Before transferring to UTMSI, I was studying isotopic analysis of otoliths in “marked” Australian freshwater fish to determine impacts of fish stock and hatchery programs. I was interested in continuing the isotopic marker analysis so decided to apply for the post-doc position with Ben. I was selected (yay) and am here now doing what I love. Studying otolith chemistry continues to raise more and more questions on differences in uptake and species environment, which is why I continue to strive for the answers.
What are your future plans?
Well, currently my plans are up in the air. I am staying here at UTMSI for 1 year but I hope I can stay longer, it depends on research funding. If not, I would like to travel to Europe and continue doing research work there.
Dr. Skye Woodcock was born in Adelaide, Australia, where she drove a pretty cool bright, yellow Chrysler Galant.The South Australian first job was as a sideline field analyst for a TV production company for Australian’s number one sport…football! (which is not related to soccer, American football, or Rugby, so it’s a mysterious sport with four goals!). Growing up, she realized she had a passion for the sea and decided early on that she would dedicate her life to research.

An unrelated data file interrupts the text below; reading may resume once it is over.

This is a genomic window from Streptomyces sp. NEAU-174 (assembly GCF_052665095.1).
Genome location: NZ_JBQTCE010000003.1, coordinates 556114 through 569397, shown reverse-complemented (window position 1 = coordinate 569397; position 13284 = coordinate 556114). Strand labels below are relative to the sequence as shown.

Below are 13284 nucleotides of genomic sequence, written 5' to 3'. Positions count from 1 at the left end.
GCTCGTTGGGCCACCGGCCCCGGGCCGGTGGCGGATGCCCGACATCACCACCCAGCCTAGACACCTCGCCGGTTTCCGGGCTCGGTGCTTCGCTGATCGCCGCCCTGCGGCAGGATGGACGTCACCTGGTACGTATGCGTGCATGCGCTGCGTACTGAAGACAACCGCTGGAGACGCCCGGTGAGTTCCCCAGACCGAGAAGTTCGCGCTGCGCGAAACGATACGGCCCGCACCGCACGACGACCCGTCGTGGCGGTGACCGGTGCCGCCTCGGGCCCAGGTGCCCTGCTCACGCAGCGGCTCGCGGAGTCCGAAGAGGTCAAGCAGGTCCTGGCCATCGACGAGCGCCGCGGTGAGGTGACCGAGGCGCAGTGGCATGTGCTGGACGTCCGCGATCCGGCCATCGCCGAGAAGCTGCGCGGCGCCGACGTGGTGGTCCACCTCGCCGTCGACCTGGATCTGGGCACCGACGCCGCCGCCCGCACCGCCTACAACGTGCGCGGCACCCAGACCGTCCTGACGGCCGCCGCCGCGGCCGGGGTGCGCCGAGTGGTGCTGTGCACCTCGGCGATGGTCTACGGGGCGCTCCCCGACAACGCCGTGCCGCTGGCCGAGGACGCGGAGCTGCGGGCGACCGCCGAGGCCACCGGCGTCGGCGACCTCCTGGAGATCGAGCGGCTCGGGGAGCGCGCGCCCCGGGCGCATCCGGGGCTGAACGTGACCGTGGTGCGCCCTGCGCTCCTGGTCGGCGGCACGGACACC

Dr. Woodcock graduated from Flinders University with a bachelor’s in marine biology in 2005. After obtaining her bachelor’s degree, she picked up a part time position as a laboratory tech at the University of Flinders and studied to obtain an Honour’s degree; her thesis on diets of juvenile whelks during her Honour’s program led to a publication in 2008. In 2007, she began her doctorate program at The University of Adelaide, where she did research on Murray cod stock and survival. After completing her doctorate program, she moved to Port Aransas, Texas to pursue further analysis of isotope markings on tarpons.